Last Tuesday evening, I went to hear Hugh Masekala play on the opening night of the Stockholms Kulturfestivalen. Of all the acts performing over the past few days for free, perhaps none were as top notch as this grand old South African trumpeter, shaking his booty on stage, singing like a freight train, getting the entire audience to dance and sing with him — including Apartheid protest songs, that these Swedes may or may not have recalled from back in the day. He had a wonderful patter about having been born in Malmö (obviously not true) and being washed through the oceans south to Soweto.
So perhaps I should consider it ironic that above the audience’s heads hovered a small drone, one of those 8-propeller helicopter toys with freakish insect legs and a video camera attached. The machine swooped back and forth several times, up over the stage that had been erected in front of the Operan, straight back to the far side of the Gustav Adolfus Torget, and then off to the side — too far away for me to flip it the bird.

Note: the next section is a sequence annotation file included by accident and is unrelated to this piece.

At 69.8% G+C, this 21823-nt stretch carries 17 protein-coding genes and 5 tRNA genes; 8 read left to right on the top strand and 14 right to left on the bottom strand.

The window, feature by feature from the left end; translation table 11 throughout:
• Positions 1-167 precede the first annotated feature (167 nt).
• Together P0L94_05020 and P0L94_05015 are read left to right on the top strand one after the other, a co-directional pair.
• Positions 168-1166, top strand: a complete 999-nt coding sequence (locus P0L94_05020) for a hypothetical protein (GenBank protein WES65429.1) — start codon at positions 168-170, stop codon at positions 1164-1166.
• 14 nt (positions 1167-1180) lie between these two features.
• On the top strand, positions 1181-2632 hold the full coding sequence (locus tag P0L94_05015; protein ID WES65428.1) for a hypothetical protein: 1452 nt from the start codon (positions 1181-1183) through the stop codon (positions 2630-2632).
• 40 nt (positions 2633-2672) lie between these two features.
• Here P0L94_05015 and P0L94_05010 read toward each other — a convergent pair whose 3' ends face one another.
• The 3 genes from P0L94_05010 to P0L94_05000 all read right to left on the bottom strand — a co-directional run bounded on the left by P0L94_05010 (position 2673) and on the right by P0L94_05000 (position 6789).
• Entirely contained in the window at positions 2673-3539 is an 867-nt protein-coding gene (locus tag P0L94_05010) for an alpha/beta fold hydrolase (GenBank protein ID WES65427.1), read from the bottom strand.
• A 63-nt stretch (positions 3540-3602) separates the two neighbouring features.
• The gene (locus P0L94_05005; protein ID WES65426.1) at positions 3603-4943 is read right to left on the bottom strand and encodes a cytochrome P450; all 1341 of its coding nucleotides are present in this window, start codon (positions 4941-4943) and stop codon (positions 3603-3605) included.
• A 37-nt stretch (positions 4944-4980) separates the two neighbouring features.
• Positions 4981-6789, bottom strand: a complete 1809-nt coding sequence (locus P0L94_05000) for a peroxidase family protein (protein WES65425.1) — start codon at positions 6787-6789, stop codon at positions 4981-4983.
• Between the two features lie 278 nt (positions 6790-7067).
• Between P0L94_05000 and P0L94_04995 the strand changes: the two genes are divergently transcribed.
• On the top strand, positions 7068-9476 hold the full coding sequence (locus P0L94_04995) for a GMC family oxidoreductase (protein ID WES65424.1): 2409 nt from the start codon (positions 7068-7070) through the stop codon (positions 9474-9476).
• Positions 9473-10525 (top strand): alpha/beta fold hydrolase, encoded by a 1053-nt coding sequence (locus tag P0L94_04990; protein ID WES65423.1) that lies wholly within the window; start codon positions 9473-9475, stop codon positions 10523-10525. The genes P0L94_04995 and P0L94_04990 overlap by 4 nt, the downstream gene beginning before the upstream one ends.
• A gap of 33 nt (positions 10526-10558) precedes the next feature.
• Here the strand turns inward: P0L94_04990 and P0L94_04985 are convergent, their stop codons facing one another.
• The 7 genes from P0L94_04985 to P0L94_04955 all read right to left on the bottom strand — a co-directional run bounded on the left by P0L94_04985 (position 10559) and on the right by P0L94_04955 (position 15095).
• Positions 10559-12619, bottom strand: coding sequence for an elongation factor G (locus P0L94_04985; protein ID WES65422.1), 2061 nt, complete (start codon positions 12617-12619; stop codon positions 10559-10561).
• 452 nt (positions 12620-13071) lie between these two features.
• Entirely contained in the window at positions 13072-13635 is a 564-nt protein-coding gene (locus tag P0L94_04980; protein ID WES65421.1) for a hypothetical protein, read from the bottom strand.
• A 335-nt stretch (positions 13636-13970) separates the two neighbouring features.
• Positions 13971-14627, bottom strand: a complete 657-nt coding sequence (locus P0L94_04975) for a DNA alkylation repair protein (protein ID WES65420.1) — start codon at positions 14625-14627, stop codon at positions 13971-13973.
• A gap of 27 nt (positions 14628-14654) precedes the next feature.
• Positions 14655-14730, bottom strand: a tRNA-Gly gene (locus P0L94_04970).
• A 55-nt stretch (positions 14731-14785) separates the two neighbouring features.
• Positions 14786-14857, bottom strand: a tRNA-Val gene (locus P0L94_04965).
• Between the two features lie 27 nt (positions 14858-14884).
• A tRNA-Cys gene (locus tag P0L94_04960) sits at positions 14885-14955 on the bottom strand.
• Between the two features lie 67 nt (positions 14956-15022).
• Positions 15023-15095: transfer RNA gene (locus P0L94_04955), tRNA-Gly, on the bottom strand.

I can only conjecture: perhaps the organizers wanted to record this wonderful concert for later, to post on YouTube. Maybe the device belonged to someone in the audience who is obsessed with Masekala. Perhaps the police were surveying the crowd for miscreants and thieves.
The possibilities only become more and more creepy.
I don’t want to live in a surveillance world, and yet I do — I live in a world where Google rules my life, and corporations know more about me than my parents do. Technologies have already crept into our daily lives that watch us all the time. And of course, I am not the first to notice how much privacy we have yielded to the Internet and corporations, as well as to our governments and each other. How ironic, then, that I am posting to a blog for all to see…